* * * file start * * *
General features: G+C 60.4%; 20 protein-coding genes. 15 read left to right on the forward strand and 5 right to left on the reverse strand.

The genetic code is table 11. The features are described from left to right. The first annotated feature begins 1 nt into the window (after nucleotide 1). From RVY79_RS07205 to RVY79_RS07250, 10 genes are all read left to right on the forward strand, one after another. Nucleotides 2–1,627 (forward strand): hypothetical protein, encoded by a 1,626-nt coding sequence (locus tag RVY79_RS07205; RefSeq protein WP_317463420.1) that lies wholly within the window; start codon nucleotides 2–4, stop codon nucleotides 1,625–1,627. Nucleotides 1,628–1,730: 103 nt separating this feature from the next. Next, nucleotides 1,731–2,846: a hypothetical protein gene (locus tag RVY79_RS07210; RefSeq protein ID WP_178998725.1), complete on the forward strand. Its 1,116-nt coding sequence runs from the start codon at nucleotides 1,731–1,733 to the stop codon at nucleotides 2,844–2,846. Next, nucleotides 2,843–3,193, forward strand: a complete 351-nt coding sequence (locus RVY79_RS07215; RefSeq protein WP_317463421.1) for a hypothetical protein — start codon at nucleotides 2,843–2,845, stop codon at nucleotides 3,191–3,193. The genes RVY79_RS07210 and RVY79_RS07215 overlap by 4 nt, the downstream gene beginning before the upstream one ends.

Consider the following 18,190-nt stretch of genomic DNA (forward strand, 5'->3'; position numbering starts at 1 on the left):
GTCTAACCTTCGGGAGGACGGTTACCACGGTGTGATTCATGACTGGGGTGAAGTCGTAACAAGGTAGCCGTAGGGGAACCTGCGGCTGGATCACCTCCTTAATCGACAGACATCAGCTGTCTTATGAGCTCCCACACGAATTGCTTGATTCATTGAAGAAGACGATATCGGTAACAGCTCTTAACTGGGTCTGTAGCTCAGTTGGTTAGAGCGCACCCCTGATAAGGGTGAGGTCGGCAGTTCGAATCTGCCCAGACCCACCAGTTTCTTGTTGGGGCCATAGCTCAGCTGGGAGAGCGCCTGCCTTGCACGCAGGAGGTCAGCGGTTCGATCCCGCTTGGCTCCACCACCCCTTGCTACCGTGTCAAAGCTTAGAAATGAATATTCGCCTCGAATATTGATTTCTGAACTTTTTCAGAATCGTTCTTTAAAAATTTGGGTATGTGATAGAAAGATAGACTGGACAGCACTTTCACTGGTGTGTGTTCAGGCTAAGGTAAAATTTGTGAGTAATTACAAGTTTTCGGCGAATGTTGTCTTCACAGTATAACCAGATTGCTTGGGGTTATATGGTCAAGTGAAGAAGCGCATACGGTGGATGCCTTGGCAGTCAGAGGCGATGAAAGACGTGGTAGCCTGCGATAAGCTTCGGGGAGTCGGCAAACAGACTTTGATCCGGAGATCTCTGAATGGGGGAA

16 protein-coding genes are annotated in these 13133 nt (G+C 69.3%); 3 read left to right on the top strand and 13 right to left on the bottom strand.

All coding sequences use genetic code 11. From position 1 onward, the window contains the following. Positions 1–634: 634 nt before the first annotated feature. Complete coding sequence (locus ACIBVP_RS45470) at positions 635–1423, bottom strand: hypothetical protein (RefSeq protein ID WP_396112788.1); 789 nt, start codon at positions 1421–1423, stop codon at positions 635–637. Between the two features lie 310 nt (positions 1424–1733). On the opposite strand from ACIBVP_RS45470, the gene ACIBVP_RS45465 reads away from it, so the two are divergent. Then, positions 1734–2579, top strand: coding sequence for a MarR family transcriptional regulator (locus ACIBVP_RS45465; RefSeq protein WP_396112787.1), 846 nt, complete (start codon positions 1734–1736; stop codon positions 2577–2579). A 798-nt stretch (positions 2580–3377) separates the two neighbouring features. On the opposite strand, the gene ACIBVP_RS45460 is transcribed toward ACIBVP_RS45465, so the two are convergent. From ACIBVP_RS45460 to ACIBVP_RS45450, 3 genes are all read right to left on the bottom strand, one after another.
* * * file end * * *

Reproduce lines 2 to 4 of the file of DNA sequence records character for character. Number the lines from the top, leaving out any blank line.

The genetic code is table 11. The features are described from left to right. The first annotated feature begins 1 nt into the window (after nucleotide 1). From RVY79_RS07205 to RVY79_RS07250, 10 genes are all read left to right on the forward strand, one after another. Nucleotides 2–1,627 (forward strand): hypothetical protein, encoded by a 1,626-nt coding sequence (locus tag RVY79_RS07205; RefSeq protein WP_317463420.1) that lies wholly within the window; start codon nucleotides 2–4, stop codon nucleotides 1,625–1,627. Nucleotides 1,628–1,730: 103 nt separating this feature from the next. Next, nucleotides 1,731–2,846: a hypothetical protein gene (locus tag RVY79_RS07210; RefSeq protein ID WP_178998725.1), complete on the forward strand. Its 1,116-nt coding sequence runs from the start codon at nucleotides 1,731–1,733 to the stop codon at nucleotides 2,844–2,846. Next, nucleotides 2,843–3,193, forward strand: a complete 351-nt coding sequence (locus RVY79_RS07215; RefSeq protein WP_317463421.1) for a hypothetical protein — start codon at nucleotides 2,843–2,845, stop codon at nucleotides 3,191–3,193. The genes RVY79_RS07210 and RVY79_RS07215 overlap by 4 nt, the downstream gene beginning before the upstream one ends.

Consider the following 18,190-nt stretch of genomic DNA (forward strand, 5'->3'; position numbering starts at 1 on the left):
GTCTAACCTTCGGGAGGACGGTTACCACGGTGTGATTCATGACTGGGGTGAAGTCGTAACAAGGTAGCCGTAGGGGAACCTGCGGCTGGATCACCTCCTTAATCGACAGACATCAGCTGTCTTATGAGCTCCCACACGAATTGCTTGATTCATTGAAGAAGACGATATCGGTAACAGCTCTTAACTGGGTCTGTAGCTCAGTTGGTTAGAGCGCACCCCTGATAAGGGTGAGGTCGGCAGTTCGAATCTGCCCAGACCCACCAGTTTCTTGTTGGGGCCATAGCTCAGCTGGGAGAGCGCCTGCCTTGCACGCAGGAGGTCAGCGGTTCGATCCCGCTTGGCTCCACCACCCCTTGCTACCGTGTCAAAGCTTAGAAATGAATATTCGCCTCGAATATTGATTTCTGAACTTTTTCAGAATCGTTCTTTAAAAATTTGGGTATGTGATAGAAAGATAGACTGGACAGCACTTTCACTGGTGTGTGTTCAGGCTAAGGTAAAATTTGTGAGTAATTACAAGTTTTCGGCGAATGTTGTCTTCACAGTATAACCAGATTGCTTGGGGTTATATGGTCAAGTGAAGAAGCGCATACGGTGGATGCCTTGGCAGTCAGAGGCGATGAAAGACGTGGTAGCCTGCGATAAGCTTCGGGGAGTCGGCAAACAGACTTTGATCCGGAGATCTCTGAATGGGGGAA